Increased DOC and Fe concentrations from terrestrial landscapes has led to the browning of boreal surface waters. The negative societal and ecological impacts of brownification are increased cost of water purification, increased presences of algae and cyanobacteria, loss of ecosystem services and reduced recreational value. Impacts of climate change, changes in land use and reduced sulfur deposition have been identified as drivers of brownification. While it has been recognized that DOC and Fe from terrestrial landscapes is increasing, little has been done to understand the impact of different land use practices on brownification.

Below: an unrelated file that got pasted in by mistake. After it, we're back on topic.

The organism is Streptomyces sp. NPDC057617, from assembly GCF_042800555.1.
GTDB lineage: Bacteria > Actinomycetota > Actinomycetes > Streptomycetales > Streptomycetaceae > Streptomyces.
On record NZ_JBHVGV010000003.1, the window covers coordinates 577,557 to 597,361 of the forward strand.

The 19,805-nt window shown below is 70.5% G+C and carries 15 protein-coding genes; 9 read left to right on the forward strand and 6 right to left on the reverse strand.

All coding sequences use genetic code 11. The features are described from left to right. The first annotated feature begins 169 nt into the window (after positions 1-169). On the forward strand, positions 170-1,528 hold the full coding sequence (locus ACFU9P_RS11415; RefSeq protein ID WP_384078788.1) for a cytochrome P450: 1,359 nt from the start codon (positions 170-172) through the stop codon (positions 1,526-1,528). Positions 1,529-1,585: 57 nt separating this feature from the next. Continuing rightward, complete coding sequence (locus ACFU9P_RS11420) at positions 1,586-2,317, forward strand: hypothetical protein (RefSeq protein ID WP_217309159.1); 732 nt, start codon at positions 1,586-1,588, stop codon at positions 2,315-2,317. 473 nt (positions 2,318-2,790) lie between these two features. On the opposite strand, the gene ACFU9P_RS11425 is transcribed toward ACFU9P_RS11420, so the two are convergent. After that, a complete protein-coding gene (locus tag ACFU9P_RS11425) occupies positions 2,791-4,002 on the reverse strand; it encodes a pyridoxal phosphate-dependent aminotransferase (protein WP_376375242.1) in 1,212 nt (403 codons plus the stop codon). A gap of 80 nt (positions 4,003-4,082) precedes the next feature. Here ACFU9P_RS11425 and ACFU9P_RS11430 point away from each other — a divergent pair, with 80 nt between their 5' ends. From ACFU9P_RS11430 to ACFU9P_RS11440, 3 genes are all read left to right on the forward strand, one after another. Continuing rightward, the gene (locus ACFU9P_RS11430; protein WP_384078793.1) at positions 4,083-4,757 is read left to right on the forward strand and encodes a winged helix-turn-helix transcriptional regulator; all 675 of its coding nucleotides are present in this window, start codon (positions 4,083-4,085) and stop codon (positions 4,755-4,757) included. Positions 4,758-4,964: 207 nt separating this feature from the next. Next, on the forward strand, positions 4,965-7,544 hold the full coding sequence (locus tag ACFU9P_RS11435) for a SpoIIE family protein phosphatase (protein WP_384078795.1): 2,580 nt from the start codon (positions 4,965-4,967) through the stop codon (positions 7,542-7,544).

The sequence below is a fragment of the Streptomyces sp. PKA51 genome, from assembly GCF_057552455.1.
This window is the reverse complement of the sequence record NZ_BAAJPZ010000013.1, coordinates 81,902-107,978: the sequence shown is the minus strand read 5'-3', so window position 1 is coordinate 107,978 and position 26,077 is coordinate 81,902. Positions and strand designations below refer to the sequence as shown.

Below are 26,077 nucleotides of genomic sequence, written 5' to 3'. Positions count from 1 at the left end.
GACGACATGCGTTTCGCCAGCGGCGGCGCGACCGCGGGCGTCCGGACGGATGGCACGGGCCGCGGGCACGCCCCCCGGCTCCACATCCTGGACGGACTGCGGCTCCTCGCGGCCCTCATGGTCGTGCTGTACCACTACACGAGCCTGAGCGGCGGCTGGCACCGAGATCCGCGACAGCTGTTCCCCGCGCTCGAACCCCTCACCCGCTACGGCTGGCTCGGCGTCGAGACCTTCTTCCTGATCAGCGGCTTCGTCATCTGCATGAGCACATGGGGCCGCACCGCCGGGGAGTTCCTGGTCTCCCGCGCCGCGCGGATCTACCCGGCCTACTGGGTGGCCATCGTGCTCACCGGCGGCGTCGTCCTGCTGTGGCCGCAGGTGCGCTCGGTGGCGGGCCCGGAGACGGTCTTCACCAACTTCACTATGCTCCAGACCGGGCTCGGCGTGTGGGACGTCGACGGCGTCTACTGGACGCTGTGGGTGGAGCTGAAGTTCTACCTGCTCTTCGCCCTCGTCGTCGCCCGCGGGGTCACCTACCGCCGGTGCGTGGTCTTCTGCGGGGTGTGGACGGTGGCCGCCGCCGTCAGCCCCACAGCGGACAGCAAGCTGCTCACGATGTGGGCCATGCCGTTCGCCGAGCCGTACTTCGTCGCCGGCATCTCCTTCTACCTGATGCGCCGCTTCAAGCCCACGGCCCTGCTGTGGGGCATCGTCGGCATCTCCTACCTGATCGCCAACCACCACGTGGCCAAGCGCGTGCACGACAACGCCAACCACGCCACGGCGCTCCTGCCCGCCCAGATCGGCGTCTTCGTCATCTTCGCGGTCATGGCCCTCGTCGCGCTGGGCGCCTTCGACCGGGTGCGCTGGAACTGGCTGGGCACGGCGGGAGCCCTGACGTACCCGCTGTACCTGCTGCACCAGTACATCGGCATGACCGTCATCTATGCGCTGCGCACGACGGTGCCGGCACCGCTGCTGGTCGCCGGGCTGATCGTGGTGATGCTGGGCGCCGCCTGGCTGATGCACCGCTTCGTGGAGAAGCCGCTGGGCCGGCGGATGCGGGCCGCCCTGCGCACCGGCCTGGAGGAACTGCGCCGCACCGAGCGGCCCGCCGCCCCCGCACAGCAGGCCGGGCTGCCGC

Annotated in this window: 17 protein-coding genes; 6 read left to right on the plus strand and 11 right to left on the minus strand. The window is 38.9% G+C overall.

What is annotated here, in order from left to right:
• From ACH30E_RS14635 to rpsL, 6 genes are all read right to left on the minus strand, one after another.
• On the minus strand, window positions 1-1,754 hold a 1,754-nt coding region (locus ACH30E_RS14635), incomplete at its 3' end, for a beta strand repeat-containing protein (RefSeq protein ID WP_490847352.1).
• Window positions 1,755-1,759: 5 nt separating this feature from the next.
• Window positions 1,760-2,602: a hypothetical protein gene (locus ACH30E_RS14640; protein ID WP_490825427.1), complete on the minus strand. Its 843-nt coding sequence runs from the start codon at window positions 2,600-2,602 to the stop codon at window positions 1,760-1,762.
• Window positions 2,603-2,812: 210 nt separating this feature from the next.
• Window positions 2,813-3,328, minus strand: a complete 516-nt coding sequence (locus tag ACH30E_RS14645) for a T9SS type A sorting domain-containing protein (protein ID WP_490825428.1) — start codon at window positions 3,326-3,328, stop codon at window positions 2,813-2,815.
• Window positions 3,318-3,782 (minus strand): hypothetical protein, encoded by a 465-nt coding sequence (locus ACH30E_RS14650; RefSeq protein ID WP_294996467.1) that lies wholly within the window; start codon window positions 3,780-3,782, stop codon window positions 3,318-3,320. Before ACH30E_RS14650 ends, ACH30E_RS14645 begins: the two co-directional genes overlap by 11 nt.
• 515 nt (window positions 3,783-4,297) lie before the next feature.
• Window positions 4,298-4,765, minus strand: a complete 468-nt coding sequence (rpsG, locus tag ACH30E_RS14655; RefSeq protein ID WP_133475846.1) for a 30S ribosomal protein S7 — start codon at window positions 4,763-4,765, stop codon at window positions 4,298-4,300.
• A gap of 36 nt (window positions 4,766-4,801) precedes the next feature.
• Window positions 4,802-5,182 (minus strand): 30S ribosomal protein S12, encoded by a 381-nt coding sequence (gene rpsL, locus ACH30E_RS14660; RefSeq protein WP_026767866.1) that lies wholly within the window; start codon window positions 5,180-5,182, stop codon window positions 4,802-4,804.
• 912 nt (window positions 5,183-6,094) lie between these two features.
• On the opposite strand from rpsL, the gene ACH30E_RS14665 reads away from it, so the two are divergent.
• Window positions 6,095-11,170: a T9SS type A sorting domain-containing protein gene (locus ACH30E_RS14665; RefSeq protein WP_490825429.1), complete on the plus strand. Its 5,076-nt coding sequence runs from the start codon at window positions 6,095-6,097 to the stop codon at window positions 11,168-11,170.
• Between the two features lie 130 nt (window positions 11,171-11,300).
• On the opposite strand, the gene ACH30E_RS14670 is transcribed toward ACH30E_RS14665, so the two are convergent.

This research aims at evaluating the DOC and Fe runoff from spruce plantations, clear-cuts and wetland landscapes and determining the export of DOC from these landscapes into humic lakes. To do that, streams running through these three different land use types were sampled for water colour, pH, temperature, conductivity, DOC and Fe both at upstream and downstream of each land use type. Further, water discharge was calculated with the help of flow speed measurements and stream profiling (width, depth and channel shape). DOC (but not Fe) concentrations changed significantly depending on land use type. Wetlands lead to reduced DOC concentrations, whereas especially spruce plantations lead to increased stream water DOC concentrations.
Halmstad University, School of Business, Engineering and Science,.
Master’s Program in Applied Environmental Science 60 hp
Impact of different catchments on the Brownification of Lake Bolmen